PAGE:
In recent days we’ve learned with pride how local UCC and Disciples congregations are speaking up and acting out against the waves of religious bigotry against Muslims.
In recent days we’ve learned with pride how local UCC and Disciples congregations are speaking up and acting out against the waves of religious bigotry against Muslims. From holding Qur’an readings to sharing meals with Muslim groups, local church members are demonstrating that their faith as well as their patriotism demand “strong intercession” for those groups who are under attack simply because of their religious identity.
The total of the world’s Muslim population is second only to that of Christians (and many Muslims would claim the reverse). Then when you realize that Islamic traditions stretch back 1400 years, and when you realize that Muslim groups are as diverse as the many Christian groups, so that there are innumerable ways Muslims live out their faith, it becomes too difficult to label people who follow different theologies or practices as all good or all bad. We human beings are a complex mixture. The world is inescapably plural. That’s the way God created us.
It’s not only in the United States that Christians struggle to live faithfully in a religiously plural world. Your church, through its UCC-Disciples Global Ministries program, works abroad in several countries with Muslim cultures, such as India (where almost 140 million Muslims are a minority in a largely Hindu society), Turkey, Palestine, and Indonesia (the country with the largest Muslim population worldwide). What is your denomination doing in those countries vis-a-vis Islam and Muslims? In most cases the UCC and Disciples interact with local Christian churches and organizations, sharing in Christian life with them and engaging in ministries with both Christians and non-Christians. We call these local churches and organizations in other countries our “partners.” We also partner with interfaith organizations, promoting dialogue and cooperation on issues of common concern.
But there is a unique exception that three of us embody in the country of Turkey, on your behalf. Almost all of our colleagues are Muslim Turks, and we share life together in the running of some excellent schools. In Turkey and in general, it is not your church’s mission to convert Muslims to become Christians. These Turkish schools were started by our predecessors in mission. Our colleagues and we are both committed in our shared life to ideals of honesty, service, dedication, and loyalty. We rejoice together when we see these ideals realized, if only partly, and we hang our heads together when we fail to attain them. This work of your church in Turkey is possible because it is based on an important principle of Turkish secularism: that all Turkish citizens are to be educated as one, without regard to their religious background. Unfortunately when religious bigotry appears in Turkey, as it does in the US, it doesn’t like to see the example our schools set.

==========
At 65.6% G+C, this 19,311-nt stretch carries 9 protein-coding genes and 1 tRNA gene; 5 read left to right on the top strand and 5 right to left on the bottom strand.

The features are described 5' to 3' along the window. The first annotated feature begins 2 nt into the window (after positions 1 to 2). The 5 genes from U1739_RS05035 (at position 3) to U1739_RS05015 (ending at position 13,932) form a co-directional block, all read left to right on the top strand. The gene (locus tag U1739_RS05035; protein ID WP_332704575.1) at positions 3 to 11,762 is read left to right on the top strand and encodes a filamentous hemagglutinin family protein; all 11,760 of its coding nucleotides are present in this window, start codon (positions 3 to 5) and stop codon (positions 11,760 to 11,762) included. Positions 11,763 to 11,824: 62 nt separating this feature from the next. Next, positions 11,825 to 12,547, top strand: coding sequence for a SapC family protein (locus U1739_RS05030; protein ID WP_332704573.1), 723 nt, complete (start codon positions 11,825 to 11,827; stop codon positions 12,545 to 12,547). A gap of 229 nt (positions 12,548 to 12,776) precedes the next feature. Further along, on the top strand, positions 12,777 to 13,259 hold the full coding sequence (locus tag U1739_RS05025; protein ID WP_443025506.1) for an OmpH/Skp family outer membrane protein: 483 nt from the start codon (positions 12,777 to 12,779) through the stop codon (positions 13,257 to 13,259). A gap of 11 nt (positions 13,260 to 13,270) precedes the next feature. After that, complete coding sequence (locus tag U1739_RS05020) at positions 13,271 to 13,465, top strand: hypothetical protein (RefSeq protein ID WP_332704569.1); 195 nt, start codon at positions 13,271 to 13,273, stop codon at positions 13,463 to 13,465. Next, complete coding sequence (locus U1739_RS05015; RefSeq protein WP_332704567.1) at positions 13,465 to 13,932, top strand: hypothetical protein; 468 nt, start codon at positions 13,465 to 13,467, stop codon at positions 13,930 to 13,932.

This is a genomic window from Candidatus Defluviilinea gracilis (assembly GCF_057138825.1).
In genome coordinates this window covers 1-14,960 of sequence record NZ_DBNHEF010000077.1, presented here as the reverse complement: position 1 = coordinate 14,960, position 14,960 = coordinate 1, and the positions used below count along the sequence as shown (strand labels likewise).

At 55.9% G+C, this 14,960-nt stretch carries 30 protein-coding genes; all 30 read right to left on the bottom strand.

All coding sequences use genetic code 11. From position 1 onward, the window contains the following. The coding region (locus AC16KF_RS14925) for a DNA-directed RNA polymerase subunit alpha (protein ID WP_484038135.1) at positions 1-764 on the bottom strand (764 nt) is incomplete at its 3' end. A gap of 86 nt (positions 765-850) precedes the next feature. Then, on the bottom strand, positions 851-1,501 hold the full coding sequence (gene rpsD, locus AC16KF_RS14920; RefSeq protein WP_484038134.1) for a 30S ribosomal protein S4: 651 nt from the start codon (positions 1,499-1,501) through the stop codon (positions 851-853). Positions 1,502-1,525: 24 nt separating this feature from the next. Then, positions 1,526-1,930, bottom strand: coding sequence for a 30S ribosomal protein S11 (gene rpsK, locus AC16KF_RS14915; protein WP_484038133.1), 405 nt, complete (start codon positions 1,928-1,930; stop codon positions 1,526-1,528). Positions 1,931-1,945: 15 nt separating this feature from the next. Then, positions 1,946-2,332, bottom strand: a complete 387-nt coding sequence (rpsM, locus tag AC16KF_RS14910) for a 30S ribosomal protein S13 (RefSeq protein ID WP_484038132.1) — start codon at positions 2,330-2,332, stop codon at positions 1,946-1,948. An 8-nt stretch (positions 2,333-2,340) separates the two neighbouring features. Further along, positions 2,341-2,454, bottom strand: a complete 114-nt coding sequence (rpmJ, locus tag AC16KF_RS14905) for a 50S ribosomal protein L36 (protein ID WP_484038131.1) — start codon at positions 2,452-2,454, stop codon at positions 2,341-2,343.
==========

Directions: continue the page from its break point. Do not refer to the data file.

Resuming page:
The United States is blessed to enjoy freedom of religion — not perfectly, but better than some other places. This means that local congregations can reach out to other religious groups — to get to know them, and to come together for the common good of local communities. We urge you to do so, or continue to do so, and especially to see that your local Muslim communities are invited to join. The times call for it. And in your local congregations, time should be given to Bible study and theological reflection on these matters because we must overcome the barriers in our Christian heritage that could discourage us from forming friendships with non-Christians. Just as the UCC has called for a “sacred conversation on race,” we also could use a “sacred conversation on the religious other.” Our guide should be to stand on the Greatest Commandment, to love our neighbor as ourselves (Matt 22:34-40). The more we do so, the more love we will bring out from our own tradition and the more our neighbors in other traditions will respond in love. That is God’s requirement of us and promise to us.
Ken and Betty Frank
(Pictured above on the right are Global Ministries personnel in Turkey: Ken and Betty Frank and Alison Stendahl)
Ken & Betty Frank serve with the American Board in Istanbul, Turkey. They share the job of General Secretary of the American Board. They also serve on the board of the Istanbul Interparish Migrant Program (IIMP).